This morning Barcinno had the opportunity to test drive the future as the new Google Glass Explorer made it’s Barcelona debut at the Mobile World Centre in Plaça Catalunya. The highly anticipated Google Glass Project is currently only available to software developers in the United States. While Google is aiming for a December 2013 public launch date, for proprietary reasons, they have yet to share the Glass experience with the rest of the world.
Despite the long wait, Project Glass has hardly been a secret. The first leaks appeared over 2 years ago and since February 2013, when US developers first got their hands on them, Google Glass videos have exploded across the web. It was even promoted through the viral Google contest #IfIHadGlass. But in the case that you have been lost at sea for the last 2 years and Barcinno is the first website you checked since being rescued, here’s how Glass works:
Just as it would be for any tech junkie, the experience of testing out Google Glass was a thrill. The Explorer is surprisingly lightweight and comfortable to wear. The main problem is starting a new action after completing a web search or video capture. You’re ready to move on, but Glass is still toggling through your previous command. However, the technology is undeniable. It will take some time for people to adapt (aka: avoid looking like a self-absorbed douche who can’t have a normal conversation), however, as the user experience improves, I believe Google Glass will become an ubiquitous, game-changing technology.
The packaging is similar to what you bring home when you buy a new iPad. A clean, white box with only the word “glass” centered in the middle. For Google, not accustomed to launching B2C products, I suppose it’s best to emulate the best.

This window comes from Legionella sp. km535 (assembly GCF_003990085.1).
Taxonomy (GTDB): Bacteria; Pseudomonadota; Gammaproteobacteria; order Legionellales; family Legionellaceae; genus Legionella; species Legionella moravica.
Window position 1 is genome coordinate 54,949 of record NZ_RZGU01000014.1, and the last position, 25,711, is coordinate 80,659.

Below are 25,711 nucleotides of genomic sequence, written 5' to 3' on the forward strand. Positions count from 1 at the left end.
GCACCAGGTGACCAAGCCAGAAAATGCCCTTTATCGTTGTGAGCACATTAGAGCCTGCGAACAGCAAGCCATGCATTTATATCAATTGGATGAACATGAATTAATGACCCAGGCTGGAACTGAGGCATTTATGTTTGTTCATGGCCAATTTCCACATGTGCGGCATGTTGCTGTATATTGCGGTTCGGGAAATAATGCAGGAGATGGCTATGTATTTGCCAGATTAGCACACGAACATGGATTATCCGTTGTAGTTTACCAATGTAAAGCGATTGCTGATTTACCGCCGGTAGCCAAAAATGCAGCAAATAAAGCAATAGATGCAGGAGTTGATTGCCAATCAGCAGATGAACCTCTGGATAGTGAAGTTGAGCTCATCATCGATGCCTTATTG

The press event was hosted by Mobile World Capital Barcelona at their flagship Mobile World Centre space in Plaça Catalunya. All the familiar faces like TV3 and La Vanguardia were present along with some local students and business people. Andreu Ibánez, from Ponent 2002, was on hand to lead the demonstration of Google Glass Explorer and explain the technologies inside. Ponent 2002 is Google’s Lleida-based tech partner for delivering high quality content to the Glass and Liquid Galaxy projects that rely on local teams to input geographic and technological data for the upcoming products to work effectively.
The experience was not without it’s hiccups, as Glass sometimes got stuck on a certain word or “misheard” the direction it was given. For example, when Andreu said, “Okay Glass, get directions to Sagrada Familia,” Glass produced a Google Search for Family Guy. I guess Peter Griffin and Gaudi are somehow related in the beta version.
Although the presentation was mostly in Catalan, this guiri had his chance to shine when they passed out the toys. Since Google Glass only takes commands in English, the only native speaker in the room was suddenly a hot commodity.
What are your thoughts on Google Glass? Is society ready for a wearable technology revolution or will smartphones prevail and keep Google Glass on the fringe for a few more years?